II. Capabilities of Software
A. Object Linking and Embedding OLE
Object Linking and Embedding (OLE) is a technology developed by Microsoft that allows embedding and linking to documents and other objects. OLE allows an editing application to export part of a document to another editing application and then import it with additional content. For example, a spreadsheet created in Excel can be imported into Word. if the spreadsheet then needs to be amended, it can be edited in Excel and the changes will appear in Word. A Linked object is where the original remains stored in the source file. An embedded object is part of the destination file and this object is not automatically updated when the source file changes. However, this embedded file can still be edited in its source application. B. Portability of Data
People, who have different types of computers with different operating systems and applications, often need to transfer files and programs among their computers. However, portability may not be possible because:
A document created using one word processing package may not be readable by another WP package, even on the same computer. Therefore. must Wps allow the user to save the file as text only. ·
A document created in Word may appear different on another computer that also has Word, because the printer and printer settings may be diffrent. ·
If two computers do not share the same fonts, text may appear differently because fonts will be substituted. C. Upgradability
Software upgrades can provide new and useful features but they can also cause problems, such as: ·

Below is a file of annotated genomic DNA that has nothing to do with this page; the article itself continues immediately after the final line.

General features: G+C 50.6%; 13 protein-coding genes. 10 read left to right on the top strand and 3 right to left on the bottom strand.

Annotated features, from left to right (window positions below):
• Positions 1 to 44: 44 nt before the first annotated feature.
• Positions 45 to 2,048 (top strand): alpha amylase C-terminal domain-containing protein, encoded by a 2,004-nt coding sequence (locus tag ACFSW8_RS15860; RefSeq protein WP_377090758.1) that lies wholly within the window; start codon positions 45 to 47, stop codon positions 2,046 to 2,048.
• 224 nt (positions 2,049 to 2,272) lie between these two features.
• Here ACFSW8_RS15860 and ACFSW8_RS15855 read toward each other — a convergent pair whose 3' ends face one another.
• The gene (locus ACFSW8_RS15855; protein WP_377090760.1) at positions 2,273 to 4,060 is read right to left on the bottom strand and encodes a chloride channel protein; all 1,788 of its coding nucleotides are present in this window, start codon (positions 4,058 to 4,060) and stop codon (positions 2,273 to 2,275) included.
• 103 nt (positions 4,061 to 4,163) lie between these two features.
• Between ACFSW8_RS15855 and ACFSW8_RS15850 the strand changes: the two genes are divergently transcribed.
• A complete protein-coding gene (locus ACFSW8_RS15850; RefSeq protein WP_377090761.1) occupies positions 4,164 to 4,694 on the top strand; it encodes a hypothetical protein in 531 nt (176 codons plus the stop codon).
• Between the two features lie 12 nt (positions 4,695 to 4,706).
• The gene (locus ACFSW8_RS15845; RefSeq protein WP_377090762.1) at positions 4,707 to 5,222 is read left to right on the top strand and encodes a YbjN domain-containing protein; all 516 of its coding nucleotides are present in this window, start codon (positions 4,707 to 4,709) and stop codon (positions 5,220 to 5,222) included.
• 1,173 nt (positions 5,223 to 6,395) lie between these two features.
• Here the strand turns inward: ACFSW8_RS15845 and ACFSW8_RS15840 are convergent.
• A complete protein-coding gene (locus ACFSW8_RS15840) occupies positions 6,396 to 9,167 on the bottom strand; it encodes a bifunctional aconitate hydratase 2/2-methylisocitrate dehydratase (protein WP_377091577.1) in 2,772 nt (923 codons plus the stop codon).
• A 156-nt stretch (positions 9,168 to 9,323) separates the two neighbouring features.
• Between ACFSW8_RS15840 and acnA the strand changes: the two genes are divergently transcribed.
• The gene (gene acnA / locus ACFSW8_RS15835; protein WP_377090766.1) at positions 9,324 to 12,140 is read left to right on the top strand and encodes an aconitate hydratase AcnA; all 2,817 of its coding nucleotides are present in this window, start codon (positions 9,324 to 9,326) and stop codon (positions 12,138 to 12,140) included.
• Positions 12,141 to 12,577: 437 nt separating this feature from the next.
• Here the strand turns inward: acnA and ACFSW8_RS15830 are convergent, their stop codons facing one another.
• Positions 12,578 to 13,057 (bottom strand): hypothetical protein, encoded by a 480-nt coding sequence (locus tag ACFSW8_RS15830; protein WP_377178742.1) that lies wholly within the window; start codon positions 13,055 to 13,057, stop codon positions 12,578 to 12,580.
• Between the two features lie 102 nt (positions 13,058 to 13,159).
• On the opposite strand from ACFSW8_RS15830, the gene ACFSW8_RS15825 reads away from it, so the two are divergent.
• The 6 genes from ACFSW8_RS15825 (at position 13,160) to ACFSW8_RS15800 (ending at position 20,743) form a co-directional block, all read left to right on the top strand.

documents may not be compatible between versions e.g. a Word 6 file can be read in Word 97 but a word 97 file cannot be read in Word 6. ·
data formatting may be lost if a Word 97 document is saved yo Word 6 format because Word 97 contains new features that the Word 6 does not have. ·
upgraded software frequently requires more memory, more disk space and a faster processor, so hardware need to be upgraded. D. Selecting Software
In selecting a software we must consider this questions:
Is it compatible with existing hardware and software?
Is the software well-documented (manuals, online help etc) ? ·
What is the avilability of technical support?
Ease of use and ease of learning (not necessarily the same thing) ·
before selecting a package, it might be useful to read magazine reviews where packages are compared along side each other. E. Reliability
With batch systems, where data is entered together in a batch and then processed, testing, is relatively easy but it is very difficult with GUI interfaces because there is no single, well-defined flow of events at the user interface. III. Licensing Software
Ownership and Distribution
Software maker or the publisher develops a program, secures a copy right, and then retains ownership of the right to the program. The publisher then, dictates who can use, copy, or distribute the program. B.
Classes of Ownership and Allowable Use
Proprietary Software. From the word proprietor, it means an owner of a business, an invention, one who has a legal right to anything. This means that someone own the rights to the program and the owner expects users to buy their own copies. a.
In buying the software, you acquire a license that makes you authorized user of the sotftware. This license specifies such limitations as the number of the PCs on which the software may be installed, meaning the license is granted upon installing the software in a single PC depending on what the license term is. You cannot legally make copies of it for your friends nor install it on their computers. The End User Licensing Agreement (EULA) is piece of paper where the purchaser fills up necessary agreement in order to get license. If you access in the net, there's no need to get EULA because you van fill it up on web. b.
Site Licences or Network Licences
Organizations such as business and...
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